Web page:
The highly successful Dutch approach to safety is based on designing and engineering conflict out of the street.
By Kevin Love
Published June 16, 2014
The Netherlands is famous for getting transportation right. The bicycle mode share is 27 percent for all trips in the country as a whole, including rural areas. For Central Amsterdam, this rises to 70 percent. Most importantly, The Netherlands has the safest roads in the world.
It is absolutely necessary to get all the details right in order to consistently achieve safety for all street users, and to ensure that walking, cycling or public transit are the fastest, easiest and most convenient ways of getting from A to B for wherever people are going.
One of the most important details is in preventing conflict between busses and people cycling. As we saw in part I of this series, elimination of conflict is a critical part of the Dutch concept of Sustainable Safety.
This is safety that is engineered into the transportation infrastructure to mistake-proof it against human error.
Right now in Hamilton, our current bus stop design spectacularly fails to achieve these goals. Instead, people in Hamilton are quite familiar with dangerous conflict being engineered into bus stop design.
At its worst, this conflict manifests itself in buses passing people cycling, and then the bus pulling over and blocking the bike lane. This requires people riding behind to come to a stop, often quite an abrupt stop.
To pass the stopped bus legally often involves dangerous and stressful conflict with car drivers who are also passing the bus.
It should be no surprise that many people are unwilling to undertake this dangerous and stressful conflict, and instead cycle on the sidewalk to pass the bus. This, of course, creates conflict with pedestrians, many of whom have just got off the bus.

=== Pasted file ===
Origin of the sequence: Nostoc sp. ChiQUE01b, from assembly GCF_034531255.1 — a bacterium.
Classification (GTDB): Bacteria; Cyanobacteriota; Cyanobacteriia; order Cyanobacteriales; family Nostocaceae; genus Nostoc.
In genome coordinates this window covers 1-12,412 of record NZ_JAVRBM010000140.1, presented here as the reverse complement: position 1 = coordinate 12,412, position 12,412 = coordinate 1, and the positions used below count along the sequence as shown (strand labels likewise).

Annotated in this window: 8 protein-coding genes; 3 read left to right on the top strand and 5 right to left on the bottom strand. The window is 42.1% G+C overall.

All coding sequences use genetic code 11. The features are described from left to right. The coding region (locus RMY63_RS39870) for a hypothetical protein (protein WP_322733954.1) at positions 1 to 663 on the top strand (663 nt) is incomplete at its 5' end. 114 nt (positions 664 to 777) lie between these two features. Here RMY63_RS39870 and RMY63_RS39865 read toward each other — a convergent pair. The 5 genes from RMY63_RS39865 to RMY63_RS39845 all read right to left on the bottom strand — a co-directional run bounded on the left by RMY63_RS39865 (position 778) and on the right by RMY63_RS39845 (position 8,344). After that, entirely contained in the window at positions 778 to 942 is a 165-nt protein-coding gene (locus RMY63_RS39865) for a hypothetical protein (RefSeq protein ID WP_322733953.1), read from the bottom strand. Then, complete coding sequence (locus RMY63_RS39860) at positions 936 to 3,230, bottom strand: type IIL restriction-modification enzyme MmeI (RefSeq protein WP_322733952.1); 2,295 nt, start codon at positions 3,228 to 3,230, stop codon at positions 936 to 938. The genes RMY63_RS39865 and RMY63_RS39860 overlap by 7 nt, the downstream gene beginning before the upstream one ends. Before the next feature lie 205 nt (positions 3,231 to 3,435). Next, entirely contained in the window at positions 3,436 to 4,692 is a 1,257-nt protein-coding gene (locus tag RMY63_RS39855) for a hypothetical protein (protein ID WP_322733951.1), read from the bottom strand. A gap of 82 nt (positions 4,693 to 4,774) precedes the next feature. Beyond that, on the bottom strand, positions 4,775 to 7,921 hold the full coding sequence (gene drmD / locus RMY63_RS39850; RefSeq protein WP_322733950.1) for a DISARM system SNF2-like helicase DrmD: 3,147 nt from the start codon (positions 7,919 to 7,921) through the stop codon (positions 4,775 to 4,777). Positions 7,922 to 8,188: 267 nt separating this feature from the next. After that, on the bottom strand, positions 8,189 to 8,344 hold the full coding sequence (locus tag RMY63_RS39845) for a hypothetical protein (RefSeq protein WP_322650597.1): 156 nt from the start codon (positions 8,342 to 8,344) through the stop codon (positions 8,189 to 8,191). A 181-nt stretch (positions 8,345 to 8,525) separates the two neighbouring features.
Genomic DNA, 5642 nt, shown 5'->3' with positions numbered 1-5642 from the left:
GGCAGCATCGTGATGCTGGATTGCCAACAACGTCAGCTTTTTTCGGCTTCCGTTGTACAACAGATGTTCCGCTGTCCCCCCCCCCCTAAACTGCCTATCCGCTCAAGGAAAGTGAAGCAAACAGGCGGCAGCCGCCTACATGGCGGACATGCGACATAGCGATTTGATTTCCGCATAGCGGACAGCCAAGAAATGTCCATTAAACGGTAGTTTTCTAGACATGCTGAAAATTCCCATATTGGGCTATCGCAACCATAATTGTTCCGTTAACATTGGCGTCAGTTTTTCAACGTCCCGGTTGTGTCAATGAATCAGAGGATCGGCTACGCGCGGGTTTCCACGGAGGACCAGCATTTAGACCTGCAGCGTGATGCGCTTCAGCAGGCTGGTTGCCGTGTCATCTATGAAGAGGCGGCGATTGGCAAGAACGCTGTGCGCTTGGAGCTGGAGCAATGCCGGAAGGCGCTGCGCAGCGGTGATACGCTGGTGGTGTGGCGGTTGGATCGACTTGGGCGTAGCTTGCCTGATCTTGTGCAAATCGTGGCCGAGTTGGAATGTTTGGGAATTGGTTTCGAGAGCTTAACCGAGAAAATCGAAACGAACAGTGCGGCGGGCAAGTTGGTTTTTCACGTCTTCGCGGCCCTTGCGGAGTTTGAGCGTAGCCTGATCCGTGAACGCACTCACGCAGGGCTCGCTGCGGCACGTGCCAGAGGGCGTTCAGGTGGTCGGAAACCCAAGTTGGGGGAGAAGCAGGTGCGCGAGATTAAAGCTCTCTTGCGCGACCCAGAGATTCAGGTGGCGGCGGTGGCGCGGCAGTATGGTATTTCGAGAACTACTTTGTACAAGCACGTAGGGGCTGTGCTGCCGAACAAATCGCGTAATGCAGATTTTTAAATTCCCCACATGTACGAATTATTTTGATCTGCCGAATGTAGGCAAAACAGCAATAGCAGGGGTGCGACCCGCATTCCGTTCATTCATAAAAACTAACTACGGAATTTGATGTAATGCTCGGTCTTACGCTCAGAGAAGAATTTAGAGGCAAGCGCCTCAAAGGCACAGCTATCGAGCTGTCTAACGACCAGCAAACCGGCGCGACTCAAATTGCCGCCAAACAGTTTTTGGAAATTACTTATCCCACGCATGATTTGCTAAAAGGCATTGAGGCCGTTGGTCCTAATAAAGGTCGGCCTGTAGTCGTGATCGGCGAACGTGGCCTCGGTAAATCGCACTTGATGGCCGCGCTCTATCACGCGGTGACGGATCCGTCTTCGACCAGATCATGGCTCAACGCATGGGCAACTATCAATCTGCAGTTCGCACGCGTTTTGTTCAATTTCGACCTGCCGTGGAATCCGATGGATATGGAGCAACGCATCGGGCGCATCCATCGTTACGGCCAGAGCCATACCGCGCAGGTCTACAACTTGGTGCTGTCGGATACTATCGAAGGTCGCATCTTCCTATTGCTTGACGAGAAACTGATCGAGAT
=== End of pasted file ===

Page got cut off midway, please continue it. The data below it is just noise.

What a dangerous, stressful and inconvenient mess!
This stress and conflict has been successfully eliminated by Dutch bus stop design. This bus stop design prevents conflicts between the bus and people cycling. It also prevents conflicts between cyclists and passengers getting on and off the bus.
The key feature of this design is a pedestrian island between the bus lane and the cycle lane. Ideally, this island should be at least two metres wide, but narrower ones can be effective if there are only a few bus passengers.
This island eliminates conflict between bus and cycle traffic by providing a safe and convenient bus stop bypass for cyclists. The island also eliminates conflict between bus passengers and cyclists by providing a safe and convenient place for passengers to wait for the bus.
In the same way, disembarking passengers are not unsafely dumped directly in the bike lane. Instead, they can safely wait on the island for a break in cycle traffic before they cross the bike lane.
Here are two videos that show examples of bus stop bypasses. Note in the first video how the implementation of this safety infrastructure dates back to 1953!
A key point from the second video is that the 10 examples were not cherry-picked. They were simply the 10 examples closest to where the author lives. Just as a chain is only as strong as its weakest link, cycle infrastructure has to be uniformly effective everywhere.
Until the 1970s, Dutch cities were as car-dominated and hostile for people as Hamilton is today. Then they changed. Starting in the 1970s, there was a second transport revolution in The Netherlands that returned the city to its people.
The same improvements that Dutch cities have done can also be done in Hamilton to build a city for people, not cars. They changed. We can too.
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